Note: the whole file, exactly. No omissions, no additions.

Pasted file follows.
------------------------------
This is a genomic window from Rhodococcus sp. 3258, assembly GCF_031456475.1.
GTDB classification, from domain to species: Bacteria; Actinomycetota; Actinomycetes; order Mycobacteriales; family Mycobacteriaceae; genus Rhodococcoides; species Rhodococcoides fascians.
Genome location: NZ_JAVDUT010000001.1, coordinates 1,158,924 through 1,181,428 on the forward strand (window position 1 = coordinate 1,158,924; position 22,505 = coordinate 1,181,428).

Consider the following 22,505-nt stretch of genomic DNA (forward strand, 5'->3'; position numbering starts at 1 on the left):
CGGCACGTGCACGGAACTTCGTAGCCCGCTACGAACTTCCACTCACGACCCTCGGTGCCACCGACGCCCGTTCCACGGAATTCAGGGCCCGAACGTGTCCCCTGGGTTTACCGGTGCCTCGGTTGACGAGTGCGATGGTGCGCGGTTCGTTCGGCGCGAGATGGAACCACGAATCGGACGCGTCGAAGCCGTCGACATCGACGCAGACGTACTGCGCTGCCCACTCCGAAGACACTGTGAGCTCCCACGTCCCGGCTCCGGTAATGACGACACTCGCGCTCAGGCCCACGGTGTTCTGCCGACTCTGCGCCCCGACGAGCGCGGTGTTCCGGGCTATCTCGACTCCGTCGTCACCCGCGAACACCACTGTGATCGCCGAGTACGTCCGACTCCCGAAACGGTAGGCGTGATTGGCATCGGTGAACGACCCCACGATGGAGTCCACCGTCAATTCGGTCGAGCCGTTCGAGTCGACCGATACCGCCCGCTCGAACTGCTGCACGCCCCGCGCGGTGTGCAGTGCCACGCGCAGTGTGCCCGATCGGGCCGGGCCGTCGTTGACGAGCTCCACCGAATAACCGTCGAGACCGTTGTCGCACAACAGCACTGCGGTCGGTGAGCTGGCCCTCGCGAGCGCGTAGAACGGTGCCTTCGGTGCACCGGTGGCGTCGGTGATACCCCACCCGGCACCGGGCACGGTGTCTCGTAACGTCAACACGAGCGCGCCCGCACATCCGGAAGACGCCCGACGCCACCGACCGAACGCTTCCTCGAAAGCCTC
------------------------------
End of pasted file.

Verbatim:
This is a genomic window from Rhodococcus sp. 3258, assembly GCF_031456475.1.
GTDB classification, from domain to species: Bacteria; Actinomycetota; Actinomycetes; order Mycobacteriales; family Mycobacteriaceae; genus Rhodococcoides; species Rhodococcoides fascians.
Genome location: NZ_JAVDUT010000001.1, coordinates 1,158,924 through 1,181,428 on the forward strand (window position 1 = coordinate 1,158,924; position 22,505 = coordinate 1,181,428).

Consider the following 22,505-nt stretch of genomic DNA (forward strand, 5'->3'; position numbering starts at 1 on the left):
CGGCACGTGCACGGAACTTCGTAGCCCGCTACGAACTTCCACTCACGACCCTCGGTGCCACCGACGCCCGTTCCACGGAATTCAGGGCCCGAACGTGTCCCCTGGGTTTACCGGTGCCTCGGTTGACGAGTGCGATGGTGCGCGGTTCGTTCGGCGCGAGATGGAACCACGAATCGGACGCGTCGAAGCCGTCGACATCGACGCAGACGTACTGCGCTGCCCACTCCGAAGACACTGTGAGCTCCCACGTCCCGGCTCCGGTAATGACGACACTCGCGCTCAGGCCCACGGTGTTCTGCCGACTCTGCGCCCCGACGAGCGCGGTGTTCCGGGCTATCTCGACTCCGTCGTCACCCGCGAACACCACTGTGATCGCCGAGTACGTCCGACTCCCGAAACGGTAGGCGTGATTGGCATCGGTGAACGACCCCACGATGGAGTCCACCGTCAATTCGGTCGAGCCGTTCGAGTCGACCGATACCGCCCGCTCGAACTGCTGCACGCCCCGCGCGGTGTGCAGTGCCACGCGCAGTGTGCCCGATCGGGCCGGGCCGTCGTTGACGAGCTCCACCGAATAACCGTCGAGACCGTTGTCGCACAACAGCACTGCGGTCGGTGAGCTGGCCCTCGCGAGCGCGTAGAACGGTGCCTTCGGTGCACCGGTGGCGTCGGTGATACCCCACCCGGCACCGGGCACGGTGTCTCGTAACGTCAACACGAGCGCGCCCGCACATCCGGAAGACGCCCGACGCCACCGACCGAACGCTTCCTCGAAAGCCTC